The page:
Demand for Private Flights Sets the Stage for Private Aviation Disruption
By Marc Sellouk, Founder and CEO of Flewber
One of the trends to emerge from the COVID-19 pandemic is a boom in demand for private aviation. As travel restrictions were eased, the public found commercial airlines reopening with fewer routes than before and the same old problems of long wait times and delays. Moreover, many were hesitant to endure the close-quarters of the airport security line and packed aircraft during an ongoing pandemic.
It may come as no surprise then that travelers realized private flights offered a superior experience and, with new business models such as air taxi services emerging, more cost-effective than they might have previously expected. That’s why those of us in the private aviation space aren’t surprised to see the surge in demand; the public is finally figuring out what we’ve always known -- flying private is simply a better experience.
But while the renewed interest in private flights is welcome, it also comes with its challenges. Many established private charter services’ failures to meet these challenges signal that private aviation is finally ready for disruption on the magnitude of what ridesharing did to black car services.
No sign of slowing demand for private flights
In October 2021, U.S. travelers boarded 323,000 private flights, according to Argus International, an aviation industry consultancy. It was the busiest month for private air travel in 2021, surpassing July’s previous high watermark of 302,000 trips. The recent surge in flights may have a great deal to do with the COVID-19 pandemic and how it shattered common private flight myths. When commercial airlines suspended operations and dropped dozens of routes (mostly regional flights), private flights filled the gaps for many travelers.
While this is great news for the private charter flight industry, a $26 billion market, it also comes with a set of clear challenges. Increased demand for seats and new routes is spreading many existing fleets thin, in turn driving demand for new aircraft. In fact, new and pre-owned private aircraft sales are expected to generate $10.4 billion through 2025, according to Global Jet Capital. But supply chain issues mean fleets can only grow so quickly, as manufacturers like General Dynamics ($GD), Bombardier ($BDRBF), and Textron ($TXT) attempt to scale up production to meet the new demand.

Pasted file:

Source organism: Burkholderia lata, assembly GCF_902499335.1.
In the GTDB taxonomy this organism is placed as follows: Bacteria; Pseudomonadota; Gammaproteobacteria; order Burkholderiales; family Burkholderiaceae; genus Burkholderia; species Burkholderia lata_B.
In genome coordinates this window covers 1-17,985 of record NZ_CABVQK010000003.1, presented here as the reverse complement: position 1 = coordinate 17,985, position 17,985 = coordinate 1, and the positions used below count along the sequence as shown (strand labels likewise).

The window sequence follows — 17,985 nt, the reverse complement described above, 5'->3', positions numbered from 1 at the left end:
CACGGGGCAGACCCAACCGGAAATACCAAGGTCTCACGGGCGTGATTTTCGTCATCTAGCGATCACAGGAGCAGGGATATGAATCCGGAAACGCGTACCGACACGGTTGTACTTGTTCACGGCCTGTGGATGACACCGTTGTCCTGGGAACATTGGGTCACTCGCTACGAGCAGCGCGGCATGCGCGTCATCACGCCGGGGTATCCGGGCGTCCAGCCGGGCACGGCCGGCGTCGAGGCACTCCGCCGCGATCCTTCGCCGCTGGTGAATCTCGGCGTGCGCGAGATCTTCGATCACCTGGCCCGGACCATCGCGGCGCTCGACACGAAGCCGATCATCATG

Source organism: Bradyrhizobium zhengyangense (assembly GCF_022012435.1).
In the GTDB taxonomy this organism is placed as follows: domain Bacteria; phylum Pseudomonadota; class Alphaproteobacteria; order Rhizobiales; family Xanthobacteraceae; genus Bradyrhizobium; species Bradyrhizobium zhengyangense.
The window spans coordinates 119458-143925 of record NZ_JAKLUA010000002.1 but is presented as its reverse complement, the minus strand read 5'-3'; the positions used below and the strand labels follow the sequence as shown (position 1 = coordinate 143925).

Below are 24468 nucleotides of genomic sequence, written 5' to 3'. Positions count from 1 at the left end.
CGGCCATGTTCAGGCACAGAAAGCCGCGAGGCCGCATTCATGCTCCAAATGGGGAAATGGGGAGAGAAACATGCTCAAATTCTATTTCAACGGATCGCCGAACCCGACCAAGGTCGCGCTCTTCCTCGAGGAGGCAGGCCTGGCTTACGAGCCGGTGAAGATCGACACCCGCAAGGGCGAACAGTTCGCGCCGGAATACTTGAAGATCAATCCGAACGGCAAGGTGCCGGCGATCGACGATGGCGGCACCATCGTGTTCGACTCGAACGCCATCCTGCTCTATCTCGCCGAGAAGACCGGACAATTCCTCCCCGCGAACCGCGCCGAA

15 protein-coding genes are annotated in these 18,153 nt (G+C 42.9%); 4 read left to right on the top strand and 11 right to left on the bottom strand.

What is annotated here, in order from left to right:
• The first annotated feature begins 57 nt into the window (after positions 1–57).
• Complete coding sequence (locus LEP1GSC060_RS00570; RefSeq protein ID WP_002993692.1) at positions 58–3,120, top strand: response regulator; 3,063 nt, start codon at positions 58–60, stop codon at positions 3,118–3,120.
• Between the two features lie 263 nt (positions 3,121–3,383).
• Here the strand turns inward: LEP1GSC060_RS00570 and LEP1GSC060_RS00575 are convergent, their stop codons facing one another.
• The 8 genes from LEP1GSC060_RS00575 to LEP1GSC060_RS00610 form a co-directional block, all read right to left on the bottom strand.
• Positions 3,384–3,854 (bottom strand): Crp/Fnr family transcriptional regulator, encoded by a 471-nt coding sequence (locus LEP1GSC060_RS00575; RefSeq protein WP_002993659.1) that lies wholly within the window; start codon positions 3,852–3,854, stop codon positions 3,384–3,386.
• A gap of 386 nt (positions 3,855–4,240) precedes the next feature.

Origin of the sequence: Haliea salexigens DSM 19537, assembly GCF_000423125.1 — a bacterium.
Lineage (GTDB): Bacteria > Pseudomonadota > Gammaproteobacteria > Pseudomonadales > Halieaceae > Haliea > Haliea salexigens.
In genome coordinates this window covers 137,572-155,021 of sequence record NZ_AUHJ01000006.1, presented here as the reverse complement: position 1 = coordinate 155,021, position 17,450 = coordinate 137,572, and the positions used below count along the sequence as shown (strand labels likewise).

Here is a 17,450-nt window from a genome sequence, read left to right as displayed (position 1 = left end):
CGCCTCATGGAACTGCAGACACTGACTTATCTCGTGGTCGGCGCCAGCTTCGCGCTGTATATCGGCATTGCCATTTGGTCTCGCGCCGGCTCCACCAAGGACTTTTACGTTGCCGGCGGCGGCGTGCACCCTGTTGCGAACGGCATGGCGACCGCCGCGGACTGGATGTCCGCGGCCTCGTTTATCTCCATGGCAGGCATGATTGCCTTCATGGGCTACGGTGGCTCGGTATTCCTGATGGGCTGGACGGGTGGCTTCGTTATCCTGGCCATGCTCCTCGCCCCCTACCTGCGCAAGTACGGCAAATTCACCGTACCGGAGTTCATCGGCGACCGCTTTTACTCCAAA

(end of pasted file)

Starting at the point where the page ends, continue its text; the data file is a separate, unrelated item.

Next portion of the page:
As fleets struggle to keep up, passengers are also facing diminished customer service experiences, delays, and flight cancellations. According to a Private Jet Card Comparisons study, 20% of private jet passengers reported experiencing a customer service issue in recent months. This statistic makes it untenable for private charter flight services to meaningfully retain the new customers they are gaining as part of the surging demand for private flights.
For charter flight services that charge membership fees, this could be a death knell. Imagine having paid an annual membership (before even paying for your actual flight) only to learn you can’t access an aircraft on the date and time you require -- it’s unlikely you would renew your membership. To truly capitalize on the demand for private flights, an alternative business model is needed.
The advantages of air taxi services
Air taxi services enable real-time booking of private flights out of airports near you via a mobile application. They are designed to be flexible and scalable as needed, relying on more than just a single operator to source flights for users at a moment’s notice. At Flewber, for example, we don’t only rely on our own in-house fleet of aircraft (although those planes are always standing by to connect travelers to their destinations), we also leverage an entire network of other Part 135 operators with fleets of their own standing ready to serve.
In this way, despite surging demand and supply chain issues, air taxi services have the ability to augment their own capabilities with the fleets of partner-operators, getting passengers booked, seated, and on their way quickly. Because of this model, air taxi services are best positioned to disrupt the industry much the way ridesharing services changed how travelers hail a cab.
For private aviation, the question isn’t who is atop the industry now, but who is best positioned to lead after the dust settles. Only dynamic, flexible services that can scale up to meet passenger demand -- no matter how immense it is -- will be left standing after the private aviation shakeup that is already underway.
The views and opinions expressed herein are the views and opinions of the author and do not necessarily reflect those of Nasdaq, Inc.